In August 2005, The Carlyle Group and its accomplices (Clayton, Dubilier & Rice, and Merrill Lynch Global Private Equity) must conclude the terms of an offer to buy the Hertz Corporation. The Ford Motor Company had put Hertz, a completely owned subsidiary, available to be purchased in April 2005, and in June 2005 Hertz entered a double track procedure, that would bring about its sales or an initial public offering (IPO). The case gives in-depth pro formaprojections related to the business that permit students to inspect the effects of the deals and transactions and approximate a figure and a proposed offer for Hertz. Students must take into account whether their offer gives a sufficient come back to the funders, can create a higher worth for Hertz than the potential of an IPO, and can over take the offer of a competitors bidding. The case is fitting for utilization in courses on corporate finance, private equity, or deal valuation. In light of the vast scope of problems that the case encompasses and presents, it can be utilized of as the capstone case or be part of a case competition. For teachers wishing to give students a review of the part and practices of private equity, we suggest joining the Hertz LBO case with its companion case, "Investing in Sponsor-Backed IPOs: The Case of Hertz" (UV1409). The Hertz IPO was declared in July 2006, only seven months after the LBO was finished. The two cases cover an extensive variety of issues that emerge through the span of entry and exit of private value speculations.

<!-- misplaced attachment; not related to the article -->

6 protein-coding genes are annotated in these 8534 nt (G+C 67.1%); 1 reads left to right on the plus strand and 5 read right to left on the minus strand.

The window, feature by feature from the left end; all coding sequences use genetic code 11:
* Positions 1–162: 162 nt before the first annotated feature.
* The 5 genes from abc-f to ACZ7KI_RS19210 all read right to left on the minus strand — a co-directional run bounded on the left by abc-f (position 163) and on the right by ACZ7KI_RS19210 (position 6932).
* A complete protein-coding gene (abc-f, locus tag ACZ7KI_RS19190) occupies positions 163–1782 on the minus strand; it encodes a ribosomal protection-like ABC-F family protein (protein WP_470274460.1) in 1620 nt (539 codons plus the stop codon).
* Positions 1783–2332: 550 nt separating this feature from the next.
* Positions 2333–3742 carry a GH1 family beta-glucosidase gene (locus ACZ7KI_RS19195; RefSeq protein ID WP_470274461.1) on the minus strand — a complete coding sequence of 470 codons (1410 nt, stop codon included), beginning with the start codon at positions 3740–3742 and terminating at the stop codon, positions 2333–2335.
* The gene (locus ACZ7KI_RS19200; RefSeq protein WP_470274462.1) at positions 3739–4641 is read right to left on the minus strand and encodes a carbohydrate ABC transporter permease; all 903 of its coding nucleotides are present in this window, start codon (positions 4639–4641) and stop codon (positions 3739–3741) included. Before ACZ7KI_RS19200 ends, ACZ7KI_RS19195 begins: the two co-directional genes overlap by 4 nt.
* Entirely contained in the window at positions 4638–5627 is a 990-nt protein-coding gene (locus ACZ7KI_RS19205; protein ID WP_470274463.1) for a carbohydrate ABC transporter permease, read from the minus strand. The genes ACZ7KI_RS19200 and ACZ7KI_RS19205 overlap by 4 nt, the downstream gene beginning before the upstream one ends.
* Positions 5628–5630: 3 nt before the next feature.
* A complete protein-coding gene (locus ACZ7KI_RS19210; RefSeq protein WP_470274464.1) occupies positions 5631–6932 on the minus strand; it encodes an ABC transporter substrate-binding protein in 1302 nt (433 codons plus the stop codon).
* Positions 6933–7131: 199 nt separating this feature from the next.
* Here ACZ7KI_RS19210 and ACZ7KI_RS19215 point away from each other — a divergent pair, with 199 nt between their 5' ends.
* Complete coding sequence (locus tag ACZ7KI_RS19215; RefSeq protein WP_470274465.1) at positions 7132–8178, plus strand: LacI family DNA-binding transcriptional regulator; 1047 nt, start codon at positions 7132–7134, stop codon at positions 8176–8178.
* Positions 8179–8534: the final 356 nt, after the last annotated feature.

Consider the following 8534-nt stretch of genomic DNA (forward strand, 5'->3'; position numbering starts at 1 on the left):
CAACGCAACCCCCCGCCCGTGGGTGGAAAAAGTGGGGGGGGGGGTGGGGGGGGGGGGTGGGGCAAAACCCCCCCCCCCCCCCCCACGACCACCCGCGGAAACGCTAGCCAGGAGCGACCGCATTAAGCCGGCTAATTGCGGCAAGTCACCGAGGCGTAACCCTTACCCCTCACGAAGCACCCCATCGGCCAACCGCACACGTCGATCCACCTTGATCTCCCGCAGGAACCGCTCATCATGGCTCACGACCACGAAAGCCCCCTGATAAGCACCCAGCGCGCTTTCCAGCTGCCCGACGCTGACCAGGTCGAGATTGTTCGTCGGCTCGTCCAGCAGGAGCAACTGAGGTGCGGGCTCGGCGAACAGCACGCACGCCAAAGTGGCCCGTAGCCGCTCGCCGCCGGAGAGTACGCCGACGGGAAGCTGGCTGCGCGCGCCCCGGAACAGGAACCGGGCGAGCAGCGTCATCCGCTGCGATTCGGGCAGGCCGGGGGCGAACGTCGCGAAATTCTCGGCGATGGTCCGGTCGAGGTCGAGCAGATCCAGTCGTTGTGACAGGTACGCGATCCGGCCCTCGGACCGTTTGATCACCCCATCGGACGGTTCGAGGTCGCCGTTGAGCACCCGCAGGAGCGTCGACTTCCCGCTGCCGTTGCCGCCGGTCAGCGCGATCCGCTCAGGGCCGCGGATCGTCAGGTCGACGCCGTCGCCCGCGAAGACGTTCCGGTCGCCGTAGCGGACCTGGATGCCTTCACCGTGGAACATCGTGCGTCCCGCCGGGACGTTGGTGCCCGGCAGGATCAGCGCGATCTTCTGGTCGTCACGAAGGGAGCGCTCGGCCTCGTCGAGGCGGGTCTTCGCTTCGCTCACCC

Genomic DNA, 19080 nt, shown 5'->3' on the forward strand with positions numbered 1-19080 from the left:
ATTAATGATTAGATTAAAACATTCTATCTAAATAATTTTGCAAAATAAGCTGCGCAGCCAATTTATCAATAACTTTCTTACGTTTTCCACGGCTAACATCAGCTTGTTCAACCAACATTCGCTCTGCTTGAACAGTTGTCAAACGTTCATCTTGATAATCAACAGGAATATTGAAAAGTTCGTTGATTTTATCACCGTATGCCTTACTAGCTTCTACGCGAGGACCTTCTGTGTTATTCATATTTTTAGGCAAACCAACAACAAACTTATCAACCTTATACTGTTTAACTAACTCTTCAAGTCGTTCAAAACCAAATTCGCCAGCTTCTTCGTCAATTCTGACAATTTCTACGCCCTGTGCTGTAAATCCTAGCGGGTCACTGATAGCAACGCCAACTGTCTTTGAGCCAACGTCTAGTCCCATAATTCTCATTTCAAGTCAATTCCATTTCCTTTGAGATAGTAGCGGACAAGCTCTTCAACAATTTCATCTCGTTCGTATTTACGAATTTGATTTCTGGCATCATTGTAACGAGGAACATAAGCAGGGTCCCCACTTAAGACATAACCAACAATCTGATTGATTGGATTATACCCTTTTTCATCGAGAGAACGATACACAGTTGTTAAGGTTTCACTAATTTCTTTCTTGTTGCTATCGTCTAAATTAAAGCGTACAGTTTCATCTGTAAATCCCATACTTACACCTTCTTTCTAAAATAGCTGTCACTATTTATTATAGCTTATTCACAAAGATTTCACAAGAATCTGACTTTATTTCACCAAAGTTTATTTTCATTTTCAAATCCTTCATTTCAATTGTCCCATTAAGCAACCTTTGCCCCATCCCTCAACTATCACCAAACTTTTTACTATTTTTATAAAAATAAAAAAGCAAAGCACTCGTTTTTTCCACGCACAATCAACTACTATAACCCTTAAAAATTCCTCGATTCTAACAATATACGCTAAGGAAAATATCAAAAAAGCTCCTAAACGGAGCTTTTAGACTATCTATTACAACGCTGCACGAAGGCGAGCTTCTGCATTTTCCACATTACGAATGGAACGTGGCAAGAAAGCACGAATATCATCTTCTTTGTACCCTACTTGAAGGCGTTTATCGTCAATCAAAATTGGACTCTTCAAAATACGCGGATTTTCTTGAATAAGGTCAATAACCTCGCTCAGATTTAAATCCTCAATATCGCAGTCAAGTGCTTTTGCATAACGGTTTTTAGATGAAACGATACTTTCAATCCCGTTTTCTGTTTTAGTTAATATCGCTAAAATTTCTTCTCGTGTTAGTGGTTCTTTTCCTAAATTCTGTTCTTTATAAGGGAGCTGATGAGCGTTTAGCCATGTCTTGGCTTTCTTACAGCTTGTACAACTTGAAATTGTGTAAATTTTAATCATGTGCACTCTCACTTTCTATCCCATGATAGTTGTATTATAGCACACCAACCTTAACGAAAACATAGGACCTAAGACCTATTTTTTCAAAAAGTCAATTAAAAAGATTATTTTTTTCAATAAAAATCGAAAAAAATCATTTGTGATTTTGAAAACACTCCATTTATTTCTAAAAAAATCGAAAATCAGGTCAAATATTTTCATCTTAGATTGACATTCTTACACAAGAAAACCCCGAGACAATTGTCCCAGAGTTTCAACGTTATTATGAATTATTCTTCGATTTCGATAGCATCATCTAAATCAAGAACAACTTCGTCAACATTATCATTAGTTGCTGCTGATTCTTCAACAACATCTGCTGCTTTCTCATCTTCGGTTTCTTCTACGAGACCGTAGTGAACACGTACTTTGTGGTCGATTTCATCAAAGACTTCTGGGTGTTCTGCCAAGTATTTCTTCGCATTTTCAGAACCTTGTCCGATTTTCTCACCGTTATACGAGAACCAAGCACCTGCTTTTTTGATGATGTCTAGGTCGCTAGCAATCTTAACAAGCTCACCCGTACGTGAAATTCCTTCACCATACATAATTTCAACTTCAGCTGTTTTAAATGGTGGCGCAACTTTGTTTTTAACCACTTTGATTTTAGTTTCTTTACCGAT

Projected Income Statement ($ millions)
Adjuested EBDITA Margin RAC, EBDITA Multiple, Adjuested EBDITA Margin HERC
Projected Balance Sheet ($ millions)
Projected Cash Flows to Operating Company ($ millions)
Comparable Company Analysis ($ millions)Stock Price (8/15/05), Equity Value, Enterprise Value (EV) (2), RevenueEBITDA,EBITDA Margin
BIDDING FOR HERTZ: LEVERAGED BUYOUT( in Million Dollars)
RAC Operating Company, RAC Fleet, Total RAC Segment Value, HERC Segment Value, Total Value, equity value, Return on $2.3 billion,
MArket Required rate of return
D/E , Beta unlevered, Risk free rate, Tax rate, Beta Levered, Equity premium , Required rate of return , Value of Hertz
How does the dual-track process used by Ford to initiate “consideration of strategic alternatives” affect the bidding process for Hertz?
In what ways does Hertz conform or not conform to the definition of an “ideal LBO target”? Do you believe Hertz is an appropriate buyout target?
Strategically, what value-creating opportunities can the sponsors exploit in this transaction?
How realistic are the key assumptions that underlie the Bidding Group’s projections in case Exhibits 8, 9, and 10? Which assumptions are most likely to have the largest impact on returns?[FINS5538 – Takeover, Restructuring and Corporate Governance] 13
Based on the base-case estimates in case Exhibits 8, 9, and 10 and your estimate(s) of terminal value if the sponsors put up $2.3 billion in equity, what return can they expect to earn?
If Carlyle desires a 20% target return on its equity investment, does your analysis suggest that $2.3 billion is too much to pay, or can it afford to pay more—in either case, by how much?
What is the market-required rate of return for this investment, and why might this differ from the sponsors’ target return?
What is the value of Hertz using the equity residual method of valuation?
Assess the amount Ford is likely to receive if it pursues its IPO alternative versus being bought by a private equity group.
What factors would be considered in assessing whether the consortium’s bid is likely to beat that of a rival group?